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Interview with Pro Star Management on winter meetings, Aaron Cook, Brett Gardner and more - Through The Fence Baseball

Interview with Pro Star Management on winter meetings, Aaron Cook, Brett Gardner and more

by Jamie Shoemaker | Posted on Thursday, January 19th, 2012
| 1060 baseball fanatics read this article

Paul O'Neill, pictured in his last game, was a past client of Pro Star Management.

Through The Fence Baseball recently had the chance to interview the Vice President of Pro Star Management, Ryan Bick. Pro Star Management has represented the likes of Paul O’Neill, Brian and Marcus Giles, Buddy Bell, and Terry Mulholland, just to name a few. Current highlights on their roster include Brett Gardner, Aaron Cook, Chris Denorfia, Kevin Youkilis, Eli Whiteside and many top prospects including one of our writers, Tyler Stohr. If you’re interested in reading more about them, you’ll get the chance at the bottom of the interview, or you can head over to their website following the link above. These guys have been standup the whole time to us and it was a pleasure working with them through the interview. Many thanks goes out to Ryan for taking the time with us.

Through The Fence Baseball: How do you approach the offseason when it comes to new deals, free agents and new clients?

Ryan Bick:

The offseason is the most important part of the MLB calendar for us. Preparation is key. Preparing our packets and powerpoints for our free-agent clients is a big part of it. Getting those ready and sent out to all 30 teams’ GMs is essential. If we have any arbitration-eligible players, we must prepare as if we will go to a hearing. There is a lot of preparation that goes into these arbitration cases. The teams always have a great case prepared, so we must make sure ours is better.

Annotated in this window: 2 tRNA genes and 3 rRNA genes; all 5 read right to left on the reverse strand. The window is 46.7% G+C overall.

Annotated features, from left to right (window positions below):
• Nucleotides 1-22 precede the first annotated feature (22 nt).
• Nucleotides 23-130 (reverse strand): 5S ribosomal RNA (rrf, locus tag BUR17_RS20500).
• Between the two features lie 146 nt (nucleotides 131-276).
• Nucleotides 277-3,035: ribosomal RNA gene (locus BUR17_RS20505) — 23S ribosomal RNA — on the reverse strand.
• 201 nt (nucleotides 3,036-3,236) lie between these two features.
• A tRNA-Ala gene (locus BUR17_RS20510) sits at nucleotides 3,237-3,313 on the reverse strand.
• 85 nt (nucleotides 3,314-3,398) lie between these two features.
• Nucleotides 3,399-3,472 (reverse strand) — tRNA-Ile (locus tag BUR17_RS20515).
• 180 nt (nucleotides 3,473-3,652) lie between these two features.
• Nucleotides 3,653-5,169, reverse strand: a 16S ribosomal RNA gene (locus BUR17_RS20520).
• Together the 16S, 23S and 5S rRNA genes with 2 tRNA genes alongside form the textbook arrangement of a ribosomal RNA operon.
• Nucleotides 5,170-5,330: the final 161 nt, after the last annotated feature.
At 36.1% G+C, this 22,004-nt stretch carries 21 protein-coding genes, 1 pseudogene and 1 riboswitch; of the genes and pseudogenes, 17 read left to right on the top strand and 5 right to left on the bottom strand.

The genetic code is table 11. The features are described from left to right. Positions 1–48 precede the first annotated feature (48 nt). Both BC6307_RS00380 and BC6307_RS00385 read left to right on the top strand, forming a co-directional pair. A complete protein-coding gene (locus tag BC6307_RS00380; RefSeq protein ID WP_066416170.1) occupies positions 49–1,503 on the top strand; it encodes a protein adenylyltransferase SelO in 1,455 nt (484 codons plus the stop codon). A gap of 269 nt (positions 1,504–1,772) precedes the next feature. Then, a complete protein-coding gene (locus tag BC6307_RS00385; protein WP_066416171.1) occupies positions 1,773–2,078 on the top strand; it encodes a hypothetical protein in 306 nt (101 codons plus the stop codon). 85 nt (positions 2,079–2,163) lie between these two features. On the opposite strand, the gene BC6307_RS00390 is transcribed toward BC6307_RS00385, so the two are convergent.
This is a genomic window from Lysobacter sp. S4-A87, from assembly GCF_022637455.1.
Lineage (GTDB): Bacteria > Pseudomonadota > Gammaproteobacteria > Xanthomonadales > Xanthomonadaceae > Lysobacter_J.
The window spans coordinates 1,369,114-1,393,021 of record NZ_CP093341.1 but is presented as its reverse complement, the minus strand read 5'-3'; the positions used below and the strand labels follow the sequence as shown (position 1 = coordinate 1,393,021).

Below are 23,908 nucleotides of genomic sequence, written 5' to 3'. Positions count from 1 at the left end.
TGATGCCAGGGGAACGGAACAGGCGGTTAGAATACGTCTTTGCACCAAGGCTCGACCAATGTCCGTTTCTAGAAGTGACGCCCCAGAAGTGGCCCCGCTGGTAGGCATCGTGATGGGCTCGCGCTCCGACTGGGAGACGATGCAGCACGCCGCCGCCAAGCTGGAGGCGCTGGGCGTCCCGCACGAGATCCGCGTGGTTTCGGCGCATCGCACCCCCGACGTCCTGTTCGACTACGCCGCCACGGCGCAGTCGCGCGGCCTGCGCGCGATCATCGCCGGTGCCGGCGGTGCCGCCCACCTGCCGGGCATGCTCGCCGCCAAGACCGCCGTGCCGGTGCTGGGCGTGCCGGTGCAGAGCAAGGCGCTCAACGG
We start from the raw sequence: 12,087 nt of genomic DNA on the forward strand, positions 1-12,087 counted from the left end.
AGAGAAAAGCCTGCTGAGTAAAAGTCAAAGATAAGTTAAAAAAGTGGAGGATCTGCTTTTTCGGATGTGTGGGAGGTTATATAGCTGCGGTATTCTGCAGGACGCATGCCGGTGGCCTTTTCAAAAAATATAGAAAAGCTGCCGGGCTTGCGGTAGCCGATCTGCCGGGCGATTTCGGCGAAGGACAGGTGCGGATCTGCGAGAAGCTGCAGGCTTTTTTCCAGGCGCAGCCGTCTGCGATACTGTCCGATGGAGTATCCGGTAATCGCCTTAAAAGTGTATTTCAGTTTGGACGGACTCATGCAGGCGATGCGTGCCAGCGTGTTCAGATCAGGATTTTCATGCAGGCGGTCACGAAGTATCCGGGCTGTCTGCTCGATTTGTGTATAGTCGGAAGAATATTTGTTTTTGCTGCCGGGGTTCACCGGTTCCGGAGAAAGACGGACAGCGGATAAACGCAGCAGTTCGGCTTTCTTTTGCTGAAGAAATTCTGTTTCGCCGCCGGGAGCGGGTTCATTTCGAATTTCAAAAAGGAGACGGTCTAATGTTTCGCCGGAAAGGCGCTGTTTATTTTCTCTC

TTFB: It’s safe to assume that the offseason is really your “season.” How crazy are the winter meetings?

RB:

No question, the offseason is our real “season.” Getting our free agents signed is number one on the list, as well as preparing our arbitration cases, if we have any arb-eligible clients. The winter meetings are a very important part of the free-agent period. It is a great way to meet with front-office execs, and let them know who our free agents are, and possibly sit down and discuss a deal. With everyone gathered in one place, it’s our best chance to spread the word on our free-agent class.

TTFB: Any good stories that have come out of the winter meetings? It’s not all business is it?

RB:

The meetings are certainly not all business. They are a lot of fun, and I look forward to them every year. As we like to say: There is plenty of “lobby hanging” to go around during the four days at the hotel. This “lobby hanging” makes for some great baseball talk, and in turn, makes for some great stories. It really is a great time to see faces you don’t get to see very often throughout the year.

TTFB: Is there a plan going into the winter meetings, or is it “let’s go and wing it”?

RB:

We don’t wing it by any means. We go in with a plan. We know who our free agents are, and who some of the best suitors for each guy will be. We make it a point to meet with the best suitors for each client. We prepare quite a bit before we head to the meetings. We also use the meetings to meet face to face with all the equipment reps, and get our clients equipment deals for the upcoming season in place. There is preparation for those meetings, as well.